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7 Incredible Zinc Carnosine Benefits for Your Gut

author avatar Dr. Eric Berg 08/31/2023

Zinc carnosine, or zinc L-carnosine, is a chelated compound made from equal parts of zinc and L-carnosine.

Zinc carnosine has gained much attention for its potential to promote a healthy gastrointestinal tract by supporting the integrity of the mucosal lining, protecting against intestinal inflammation and gut permeability, and supporting the healing of gastric ulcers.


Find out if taking zinc carnosine can benefit your gastrointestinal health. 

Human digestive system illustrationWhat is zinc carnosine?

Zinc carnosine is a molecule that’s made by binding a zinc ion to l-carnosine, an amino acid. This complex doesn’t exist in a natural form and has been developed in pharmaceutical laboratories to treat stomach ulcers and gastrointestinal disorders.

The unique ionic structure of the zinc l-carnosine complex has potent effects on intestinal health and stimulates gut repair processes. 

Taking a zinc carnosine supplement is significantly more effective in supporting gut health than elemental zinc supplementation alone. 

A study published in Experimental and Therapeutic Medicine found “Zinc and l-carnosine is a new generation gastric mucosal protective agent that provides mucosal protection by presenting antioxidant and antiapoptotic effects. It can also inhibit the expression of inflammatory factors and can therefore promote the healing of peptic ulcers.” 

Watch the video below to learn how zinc l-carnosine supports gut health.

Seven benefits of zinc carnosine for your gut

The gastric mucosa, or mucous membrane, plays a crucial role in gastrointestinal health. 

It's the innermost layer of the intestinal lining that covers almost all parts of the gastrointestinal tract, including the esophagus, stomach, small intestines, and large bowel. 

The mucosal layer plays a vital role in the digestion and absorption of nutrients, protects the gut from the harsh acidity of stomach acid and invading microbes, and prevents digestive enzymes from breaking down intestinal tissue. 

However, alcohol, bacterial infections, stress, and medications such as nonsteroidal anti-inflammatory drugs (NSAIDs), antibiotics, and steroids can damage gastric mucosal cells, which impairs normal gut function and can trigger various gastrointestinal disorders. 

Zinc carnosine has been found to readily enter gastric epithelial cells and promotes the regeneration of damaged cells, which explains why this zinc complex has such potent gut healing properties.

Here are seven ways zinc carnosine benefits gut health.

1. Promotes healthy gut mucus

Zinc, an essential mineral, has long been known to support a healthy intestinal lining, and these beneficial effects are amplified when combined with l-carnosine.

Zinc carnosine readily enters mucosal cells, where it stimulates mucin production. Mucins are proteins that make up the protective mucus layer in the gastrointestinal tract which serves as a first-line defense barrier against harmful pathogens, chemicals, and other environmental toxins.

2. Gastric ulcers

Zinc carnosine may be particularly beneficial for individuals prone to stomach ulcers.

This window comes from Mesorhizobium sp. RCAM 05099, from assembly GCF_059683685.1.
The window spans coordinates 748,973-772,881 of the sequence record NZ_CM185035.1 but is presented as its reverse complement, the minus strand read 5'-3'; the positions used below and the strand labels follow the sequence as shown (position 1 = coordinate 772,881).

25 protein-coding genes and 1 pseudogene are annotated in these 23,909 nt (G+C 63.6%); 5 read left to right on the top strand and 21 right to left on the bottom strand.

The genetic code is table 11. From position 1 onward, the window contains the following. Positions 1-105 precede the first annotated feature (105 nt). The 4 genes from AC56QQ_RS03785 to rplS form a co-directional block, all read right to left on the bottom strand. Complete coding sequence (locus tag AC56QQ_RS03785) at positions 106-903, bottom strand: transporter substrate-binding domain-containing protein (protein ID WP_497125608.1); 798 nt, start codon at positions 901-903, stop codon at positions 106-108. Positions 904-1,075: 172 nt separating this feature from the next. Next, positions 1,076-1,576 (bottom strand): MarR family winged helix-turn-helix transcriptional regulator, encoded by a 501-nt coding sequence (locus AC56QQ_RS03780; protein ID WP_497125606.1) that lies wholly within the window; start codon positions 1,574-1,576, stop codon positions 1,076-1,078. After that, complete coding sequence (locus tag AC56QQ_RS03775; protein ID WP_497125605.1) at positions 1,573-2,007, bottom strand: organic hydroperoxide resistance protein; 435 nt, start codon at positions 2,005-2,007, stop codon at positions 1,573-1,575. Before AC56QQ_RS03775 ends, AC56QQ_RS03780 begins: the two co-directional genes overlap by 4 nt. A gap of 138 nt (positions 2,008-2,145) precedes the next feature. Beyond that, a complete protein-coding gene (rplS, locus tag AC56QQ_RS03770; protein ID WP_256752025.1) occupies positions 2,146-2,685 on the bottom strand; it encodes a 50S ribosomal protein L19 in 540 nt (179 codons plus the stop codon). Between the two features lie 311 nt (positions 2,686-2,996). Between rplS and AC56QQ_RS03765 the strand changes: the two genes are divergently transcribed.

Research published in Nutrients found that zinc carnosine reduces intestinal inflammation and stimulates the regeneration of the gastric mucosa, a crucial step in the healing of a gastric ulcer.

“Taking zinc carnosine can lower the risk of Helicobacter pylori, a pathogenic bacteria that can survive the acidity of stomach acid,” explains Dr. Berg. “H. pylori triggers local inflammation within the gastric lining and is linked to an increased risk of developing a gastric ulcer.” 

3. Gastroesophageal reflux disease

Gastroesophageal reflux disease (GERD) is characterized by the backflow of stomach acid into the esophagus.

Zinc carnosine may help maintain the integrity of the esophageal mucosal lining and reduces the tissue damage caused by stomach acid reflux.

In addition, taking zinc carnosine has been found to maintain normal stomach acid secretion, which may reduce excessive acid production and alleviate GERD symptoms such as heartburn and acid reflux.

Intestinal lining illustration

4. Inflammatory bowel disease

Inflammatory bowel disease (IBD) includes inflammatory conditions such as Crohn's disease and ulcerative colitis. 

Zinc carnosine has shown promising therapeutic effects in the management of IBD by lowering intestinal inflammation and supporting the regeneration of intestinal mucosal cells. 

Zinc also strengthens the gut’s immune defenses, and there is evidence that a zinc deficiency can significantly increase the risk of developing IBD. 


5. Gastrointestinal permeability 

The intestinal layer is a sophisticated structure that allows nutrients to enter the circulation while providing a barrier to harmful pathogens and toxins.

However, this barrier can become damaged and inflamed, allowing unwanted molecules to enter the body, a condition also known as intestinal permeability or leaky gut, which can trigger immune responses and inflammation within intestinal tissue.

Zinc carnosine can prevent and even reverse intestinal permeability by reducing inflammation and promoting the secretion of mucus which forms a protective barrier within the small intestines. 

6. Gastrointestinal Inflammation 

Gastrointestinal inflammation plays a significant factor in the development of ulcers, intestinal permeability, colon cancer, and IBD.

Zinc carnosine has powerful anti-inflammatory properties that inhibit the production of proinflammatory molecules while, at the same time, stimulating immune cells within the intestinal layer to secrete potent anti-inflammatory compounds.  

7. Speeds up gastrointestinal wound healing 

Taking zinc carnosine promotes the wound healing of external wounds and helps to repair damaged intestinal tissue. 

Zinc carnosine regulates the proliferation and migration of several cell types involved in wound healing, such as fibroblasts and epithelial cells, and enhances collagen synthesis, an essential structural component that repairs damaged tissues. 

Woman reading nutritional supplement label